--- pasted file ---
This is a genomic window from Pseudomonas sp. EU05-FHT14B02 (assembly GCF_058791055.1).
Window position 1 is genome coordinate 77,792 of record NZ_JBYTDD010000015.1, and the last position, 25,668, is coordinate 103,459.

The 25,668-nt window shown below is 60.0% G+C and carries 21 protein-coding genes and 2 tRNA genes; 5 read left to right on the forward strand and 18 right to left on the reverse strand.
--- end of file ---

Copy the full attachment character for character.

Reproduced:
This is a genomic window from Pseudomonas sp. EU05-FHT14B02 (assembly GCF_058791055.1).
Window position 1 is genome coordinate 77,792 of record NZ_JBYTDD010000015.1, and the last position, 25,668, is coordinate 103,459.

The 25,668-nt window shown below is 60.0% G+C and carries 21 protein-coding genes and 2 tRNA genes; 5 read left to right on the forward strand and 18 right to left on the reverse strand.